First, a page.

We were taken to the harbour, took photos of the Peace Tower from land and then got on the whalewatching boat. The island is only a couple of minutes away and if the North Atlantic Ocean wasn’t so fatally cold, you could easily swim there. But we weren’t going straight there! We were going to see the Tower from the sea first. It was quite choppy. I was fairly sure the boat wasn’t actually going to capsize but I wasn’t 100% sure and I was quite glad when we were taken to land.

We were shown Iceland’s oldest stone house and Iceland’s second oldest church (I’m apparently the only one interested in knowing where the oldest one is – the guide had to confer with the driver/captain to get the answer. Up north, where the other bishop used to be, that’s where. Iceland used to have two bishops, one at Skálholt, the other at Hólar. The last Catholic bishop, seated at Hólar, was murdered at Skálholt and thrown in the river, if I remember rightly) and then we went up to “the seeing hill”, or Sjónarhóll, (without getting garrotted by the washing line next to the path and almost invisible in the dark) where there’s a view over the Tower and Reykjavík and of the full moon – a hill made for taking photos, really. I had managed to forget my hat and it was very windy, so I put the hood of my big red shirt up and secured it in place with my headtorch, which also came in handy for making my way down the hill. Our guide said that sometimes scheduled flights from Reykjavík Domestic fly right through the light. As if on cue, a plane rose out of the city, heading straight for it and yes, through it. That did look quite spectacular. Then it circled around and went through again, made a bigger and slower circle and did it a third time. I have no idea whether that’s just a stunt or whether it was a coincidence or whether the plane thinks it’s a moth and is attracted to the light but it was great to see.

We walked down to the Tower itself. It’s a wishing well, about eight feet high, made of what looks like big ceramic tiles but are actually glass, engraved with “Imagine peace” in twenty-four languages around it. It sits on a platform of Icelandic stone – rhyolite, basalt etc – and there are six searchlights set into the platform, shining in horizontally before being reflected by big mirrors upwards. There are seven more lights underneath the monument and the whole thing sends up a huge column of light right up into the sky. When there’s cloud above it, it just lights up the sky and our guide said that when he sees it like that, he really wants to put a Batman logo in there. No one can quite work out how to actually do that, though, as the light is actually fifteen separate lights. It uses 75kWh of green geothermal electricity, or as our guides kept putting it “about as much as a medium-size Icelandic town”. Electricity is clean, renewable and cheap in Iceland because of the volcanic activity but apparently, the bill for the Tower is still quite big. Yoko Ono paid for it for the first two years but now it comes out of Reykjavík art institute money. Iceland was chosen for this monument for three reasons, by the way. It doesn’t really have any connection to Lennon (any more than Vilnius does to Frank Zappa). 1) Iceland has no army. This is a great thing for a Peace Tower 2) It sits exactly on the boundary between America and Europe 3) Green electricity to power it.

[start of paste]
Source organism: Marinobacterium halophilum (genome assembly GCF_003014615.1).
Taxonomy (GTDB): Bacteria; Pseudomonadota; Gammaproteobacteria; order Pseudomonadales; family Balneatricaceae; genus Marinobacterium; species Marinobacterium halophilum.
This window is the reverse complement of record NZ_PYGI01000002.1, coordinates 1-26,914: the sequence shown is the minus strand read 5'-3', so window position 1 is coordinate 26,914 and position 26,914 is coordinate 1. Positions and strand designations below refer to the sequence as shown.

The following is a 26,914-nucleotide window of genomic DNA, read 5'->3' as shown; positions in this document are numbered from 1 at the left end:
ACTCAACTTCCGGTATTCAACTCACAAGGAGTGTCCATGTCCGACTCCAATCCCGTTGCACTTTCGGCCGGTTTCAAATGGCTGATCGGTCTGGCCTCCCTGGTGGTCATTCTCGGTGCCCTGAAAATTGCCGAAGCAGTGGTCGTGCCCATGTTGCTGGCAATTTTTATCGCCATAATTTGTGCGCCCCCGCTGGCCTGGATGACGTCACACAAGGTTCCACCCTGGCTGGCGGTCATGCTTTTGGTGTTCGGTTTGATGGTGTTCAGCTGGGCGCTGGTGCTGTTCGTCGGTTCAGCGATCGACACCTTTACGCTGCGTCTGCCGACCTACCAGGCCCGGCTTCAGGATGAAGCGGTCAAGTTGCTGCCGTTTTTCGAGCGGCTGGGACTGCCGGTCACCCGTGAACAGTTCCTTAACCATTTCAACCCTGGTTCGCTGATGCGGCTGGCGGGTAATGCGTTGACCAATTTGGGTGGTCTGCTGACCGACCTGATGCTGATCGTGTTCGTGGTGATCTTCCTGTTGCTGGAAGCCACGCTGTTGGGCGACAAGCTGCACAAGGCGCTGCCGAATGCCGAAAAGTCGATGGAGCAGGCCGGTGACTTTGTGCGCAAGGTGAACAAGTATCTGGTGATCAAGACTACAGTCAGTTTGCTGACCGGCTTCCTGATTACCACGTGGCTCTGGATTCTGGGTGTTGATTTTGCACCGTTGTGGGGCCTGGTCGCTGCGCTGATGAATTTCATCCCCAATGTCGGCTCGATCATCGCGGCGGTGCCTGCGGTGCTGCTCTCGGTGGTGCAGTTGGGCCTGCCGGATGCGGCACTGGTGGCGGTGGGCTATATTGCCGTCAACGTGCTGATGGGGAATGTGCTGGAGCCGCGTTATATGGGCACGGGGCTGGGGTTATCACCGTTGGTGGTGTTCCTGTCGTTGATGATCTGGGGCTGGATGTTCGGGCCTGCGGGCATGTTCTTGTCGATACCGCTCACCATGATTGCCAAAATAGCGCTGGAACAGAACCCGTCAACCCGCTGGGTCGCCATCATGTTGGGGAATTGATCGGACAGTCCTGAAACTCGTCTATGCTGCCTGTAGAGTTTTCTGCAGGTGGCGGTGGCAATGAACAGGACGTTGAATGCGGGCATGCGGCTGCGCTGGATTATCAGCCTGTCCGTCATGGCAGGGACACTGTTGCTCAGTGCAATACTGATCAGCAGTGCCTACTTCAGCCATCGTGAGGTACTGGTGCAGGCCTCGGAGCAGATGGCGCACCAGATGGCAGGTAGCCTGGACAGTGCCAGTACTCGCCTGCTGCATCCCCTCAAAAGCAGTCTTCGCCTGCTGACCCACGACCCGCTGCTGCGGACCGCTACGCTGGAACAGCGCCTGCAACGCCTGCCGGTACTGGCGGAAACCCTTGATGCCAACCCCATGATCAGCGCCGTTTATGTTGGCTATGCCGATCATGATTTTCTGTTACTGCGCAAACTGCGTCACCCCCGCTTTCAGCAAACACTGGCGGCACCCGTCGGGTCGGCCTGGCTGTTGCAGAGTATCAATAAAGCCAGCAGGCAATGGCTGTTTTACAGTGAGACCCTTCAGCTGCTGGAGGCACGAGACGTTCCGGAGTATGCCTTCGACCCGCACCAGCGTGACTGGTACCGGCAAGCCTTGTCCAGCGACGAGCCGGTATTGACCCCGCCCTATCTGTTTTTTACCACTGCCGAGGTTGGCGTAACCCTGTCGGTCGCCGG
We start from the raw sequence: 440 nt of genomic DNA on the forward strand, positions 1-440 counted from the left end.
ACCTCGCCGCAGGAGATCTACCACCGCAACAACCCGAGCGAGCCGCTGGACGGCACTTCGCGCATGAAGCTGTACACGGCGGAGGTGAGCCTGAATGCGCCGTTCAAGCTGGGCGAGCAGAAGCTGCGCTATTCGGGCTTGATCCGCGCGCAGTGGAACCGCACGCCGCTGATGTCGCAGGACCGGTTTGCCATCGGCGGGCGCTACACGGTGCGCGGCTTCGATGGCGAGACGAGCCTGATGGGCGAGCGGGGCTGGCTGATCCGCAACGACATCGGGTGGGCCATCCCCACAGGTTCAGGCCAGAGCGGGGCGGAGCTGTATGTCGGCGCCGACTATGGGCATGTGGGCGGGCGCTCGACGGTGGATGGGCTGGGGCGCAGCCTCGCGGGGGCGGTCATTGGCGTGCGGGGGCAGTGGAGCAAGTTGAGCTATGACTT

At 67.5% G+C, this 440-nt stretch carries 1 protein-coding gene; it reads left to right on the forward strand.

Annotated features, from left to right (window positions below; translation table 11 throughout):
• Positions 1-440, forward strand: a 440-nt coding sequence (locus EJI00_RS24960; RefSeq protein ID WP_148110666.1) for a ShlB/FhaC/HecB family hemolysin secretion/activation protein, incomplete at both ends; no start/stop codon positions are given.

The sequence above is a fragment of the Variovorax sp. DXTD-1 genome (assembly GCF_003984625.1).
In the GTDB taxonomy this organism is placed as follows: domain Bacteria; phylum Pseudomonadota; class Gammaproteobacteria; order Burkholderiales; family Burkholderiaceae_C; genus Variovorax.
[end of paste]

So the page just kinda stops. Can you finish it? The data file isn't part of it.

We stayed there for ages, taking lots of photos. I was playing with the settings on my camera and managed to get some of the cliffs behind us, better than what I could actually see. And I was hoping the Northern Lights might come out to play. They were predicted tonight. The Northern Lights have a scale of 1-6 and tonight was apparently a 3. A 2 can be seen within the city itself. But no, not so much as a spark.

We stopped off in the second oldest church on the way back. There’s a tree in there and as part of the peace thing, you write a wish on a tag and tie it to the tree. When the tree is full, the wishes are removed and put in a time capsule underneath the Tower, to be opened in 2040, when Lennon would have been 100. There are several of these trees around Reykjavík. We wrote our wishes, tied them on and went back to the boat.

This time there was no faffing around looking at the light from the water. We just went straight back, bouncing over the waves. Everyone else was half frozen and stayed inside. I didn’t. I don’t. I went down the side to where I could see out the front and hung on, enjoying the wind and the bouncing.

Back at the quay, we had hot chocolate while we waited for the minibus to warm up – at least, I assume that’s what was going on. Hot chocolate that was too hot – I had to take mine on the bus and drink it when I got back to my hotel.

I need to pack tonight. It’s hometime already. I’m already making plans for next time.